‘In God We Trust’ to Stay on Coins and Currency, Says Court


Lincoln Cent - In God We TrustThe motto "In God We Trust" on United States coinage can remain, according to a recent opinion of the 9th U.S. Circuit Court of Appeals (http://www.ca9.uscourts.gov/).

The three-judge court panel ruled unanimously that the inscription could stay on both coins and currency, rejecting arguments saying the motto violates the separation of church and state.

Michael Newdow of Sacramento, California had brought about the suit calling the constitutionality of the motto on American coins into question on the basis that it violates the Establishment Clause of the First Amendment.


This clause states "Congress shall make no law respecting an establishment of religion, or prohibiting the free exercise thereof," and has been the source of much controversy over the years for many reasons.


The first coin ever to be struck with the motto was the two-cent piece in 1864. It was placed there through the actions of Treasury Secretary Salmon P. Chase as a response to the bitter American Civil War which was currently embroiling the country.

After correspondence with Reverend N.R. Watkinson of Ridleyville, Pennsylvania, (as well as many others) it was felt that including an acknowledgement would show the federal government’s cause was a just one.


"This would relieve us from the ignominy of heathenism," Reverend Watkinson wrote in his letter proclaiming the benefits of including "God" on the coinage.

"This would place us openly under the Divine protection that we have personally claimed. From my heart I have felt our national shame in disowning God as not the least of our present national disasters."


By 1866, most US coinage included the motto except for a very few, the last of which was the Buffalo Nickel which appeared from 1913-1938. In 1955, Congress mandated that it must be inscribed on all coins.

According to the filed opinion of the three judge panel, Newdow’s claims were foreclosed by a previous decision by the Ninth Circuit on a similar matter – Aronow v. United States, 432 F.2d 242 (9th Cir. 1970), and affirmed by many other decisions in other courts. In this specific case, the court concluded that:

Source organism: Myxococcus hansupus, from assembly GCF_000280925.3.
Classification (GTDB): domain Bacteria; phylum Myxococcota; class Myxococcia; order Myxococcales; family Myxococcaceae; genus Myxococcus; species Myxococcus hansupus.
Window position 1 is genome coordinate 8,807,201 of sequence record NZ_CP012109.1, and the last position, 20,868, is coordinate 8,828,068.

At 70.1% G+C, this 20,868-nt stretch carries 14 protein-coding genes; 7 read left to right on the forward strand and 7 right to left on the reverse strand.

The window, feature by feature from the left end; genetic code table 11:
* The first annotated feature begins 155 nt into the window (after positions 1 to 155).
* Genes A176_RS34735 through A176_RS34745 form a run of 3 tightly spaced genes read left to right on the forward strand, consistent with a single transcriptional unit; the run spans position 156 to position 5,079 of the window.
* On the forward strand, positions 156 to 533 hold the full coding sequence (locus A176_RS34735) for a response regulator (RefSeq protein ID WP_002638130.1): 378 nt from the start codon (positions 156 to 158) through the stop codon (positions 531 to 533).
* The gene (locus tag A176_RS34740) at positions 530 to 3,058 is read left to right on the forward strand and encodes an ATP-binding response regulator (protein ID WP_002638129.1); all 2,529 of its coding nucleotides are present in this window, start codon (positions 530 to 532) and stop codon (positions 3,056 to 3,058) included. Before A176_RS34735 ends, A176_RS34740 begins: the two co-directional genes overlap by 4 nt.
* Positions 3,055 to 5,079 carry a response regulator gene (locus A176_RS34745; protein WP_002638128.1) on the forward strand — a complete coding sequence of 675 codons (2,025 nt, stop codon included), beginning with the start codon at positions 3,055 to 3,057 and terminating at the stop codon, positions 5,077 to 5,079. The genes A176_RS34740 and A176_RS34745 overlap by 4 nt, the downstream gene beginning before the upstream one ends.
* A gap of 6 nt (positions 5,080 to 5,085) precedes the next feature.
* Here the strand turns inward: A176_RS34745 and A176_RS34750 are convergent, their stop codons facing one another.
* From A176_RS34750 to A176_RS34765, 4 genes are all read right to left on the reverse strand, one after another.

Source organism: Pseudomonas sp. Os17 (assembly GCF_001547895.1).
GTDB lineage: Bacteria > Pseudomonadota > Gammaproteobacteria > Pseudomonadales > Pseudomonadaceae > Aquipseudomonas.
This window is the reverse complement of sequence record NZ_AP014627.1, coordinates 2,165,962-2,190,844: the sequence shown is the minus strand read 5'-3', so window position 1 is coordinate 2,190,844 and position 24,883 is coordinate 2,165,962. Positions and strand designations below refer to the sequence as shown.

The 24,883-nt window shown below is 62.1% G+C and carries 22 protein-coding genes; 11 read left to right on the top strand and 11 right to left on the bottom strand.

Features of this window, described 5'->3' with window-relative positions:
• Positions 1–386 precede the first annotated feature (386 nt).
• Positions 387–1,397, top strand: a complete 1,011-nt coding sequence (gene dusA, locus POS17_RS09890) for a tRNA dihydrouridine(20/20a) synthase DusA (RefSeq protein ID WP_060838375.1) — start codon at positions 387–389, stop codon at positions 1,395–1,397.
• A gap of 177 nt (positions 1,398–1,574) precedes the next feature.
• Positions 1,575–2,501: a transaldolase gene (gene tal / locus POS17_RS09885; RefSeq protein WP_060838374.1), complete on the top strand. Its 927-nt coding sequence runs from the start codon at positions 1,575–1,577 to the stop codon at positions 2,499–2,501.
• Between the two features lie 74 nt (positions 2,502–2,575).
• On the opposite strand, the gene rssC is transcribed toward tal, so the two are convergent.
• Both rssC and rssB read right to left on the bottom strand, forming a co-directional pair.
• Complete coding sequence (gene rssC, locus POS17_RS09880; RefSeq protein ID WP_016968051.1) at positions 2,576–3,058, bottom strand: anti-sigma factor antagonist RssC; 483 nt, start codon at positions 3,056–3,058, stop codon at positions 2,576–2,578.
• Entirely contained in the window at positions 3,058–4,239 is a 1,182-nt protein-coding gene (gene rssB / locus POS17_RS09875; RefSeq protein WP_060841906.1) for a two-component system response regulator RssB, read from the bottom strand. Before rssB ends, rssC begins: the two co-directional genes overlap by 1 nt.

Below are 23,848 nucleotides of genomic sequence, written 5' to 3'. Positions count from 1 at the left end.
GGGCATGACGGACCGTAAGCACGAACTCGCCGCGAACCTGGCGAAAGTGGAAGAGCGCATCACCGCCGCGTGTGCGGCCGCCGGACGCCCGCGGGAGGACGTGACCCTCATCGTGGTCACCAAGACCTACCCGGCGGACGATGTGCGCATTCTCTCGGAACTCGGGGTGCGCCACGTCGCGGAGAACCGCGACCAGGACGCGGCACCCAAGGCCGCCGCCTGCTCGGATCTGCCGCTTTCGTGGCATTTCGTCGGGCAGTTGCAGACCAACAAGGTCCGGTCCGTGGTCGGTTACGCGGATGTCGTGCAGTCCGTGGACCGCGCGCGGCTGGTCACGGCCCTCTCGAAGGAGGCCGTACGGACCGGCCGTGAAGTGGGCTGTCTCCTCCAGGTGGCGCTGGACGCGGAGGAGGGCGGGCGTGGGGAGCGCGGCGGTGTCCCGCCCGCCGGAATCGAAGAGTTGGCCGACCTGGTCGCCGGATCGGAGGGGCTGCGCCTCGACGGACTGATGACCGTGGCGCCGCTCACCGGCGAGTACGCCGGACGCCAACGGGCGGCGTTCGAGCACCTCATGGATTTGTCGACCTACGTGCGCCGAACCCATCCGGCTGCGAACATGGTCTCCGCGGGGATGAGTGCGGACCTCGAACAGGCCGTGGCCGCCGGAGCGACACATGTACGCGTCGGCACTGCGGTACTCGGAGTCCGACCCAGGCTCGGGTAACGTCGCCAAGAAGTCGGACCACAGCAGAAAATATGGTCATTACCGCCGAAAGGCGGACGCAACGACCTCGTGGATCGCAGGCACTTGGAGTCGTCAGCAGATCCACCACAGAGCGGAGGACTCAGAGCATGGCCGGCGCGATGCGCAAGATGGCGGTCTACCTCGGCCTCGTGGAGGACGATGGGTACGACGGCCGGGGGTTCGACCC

"It is quite obvious that the national motto and the slogan on coinage and currency ‘In God We Trust’ has nothing whatsoever to do with the establishment of religion.

Its use is of a patriotic or ceremonial character and bears no true resemblance to a governmental sponsorship of a religious exercise."


Two of the three judges concurred with this decision. Judge Stephen Reinhardt concurred in the result only stating that:


"Because I am now required to follow that precedent, no matter how misguided, I am also now required to conclude that Newdow’s claims in this case are foreclosed by Aronow, and therefore to concur in the result."


He goes on to state that he may have reached a different conclusion if not bound by precedence.

An appeal by Newdow is expected.

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I would just rather both the “In God We Trust” and “E Pluribus Unum” mottos be optional. If the artwork of the design permits its inclusion unobtrusively then present them. Otherwise leave them off.

The Roosevelt dime would look considerably less cluttered if “E Pluribus Unum” were removed from the reverse. So often those mottos appear like afterthoughts rather than genuine elements of the design. The Standing Liberty Quarter incorporates “In God We Trust” beautifully. Even the small Lincoln Memorial cent incorporated every motto without feeling cluttered.

Troy R

I think it is perfectly ironic that “In God We Trust” appears on our money, of all things.


What an empty life Mr. Newdow must have, to devote so much time to this.


i could understand someone complaining if it was just recently added to coins/currency.

but since it has been on there since 1864 and it is the motto and princilples of what this country was founded on, it has it’s place being there.

if you might be offended, tough nuggies, deal with it.

there are alot of things in this world that i don’t agree with, but for the sake of history and tradition, i live with it.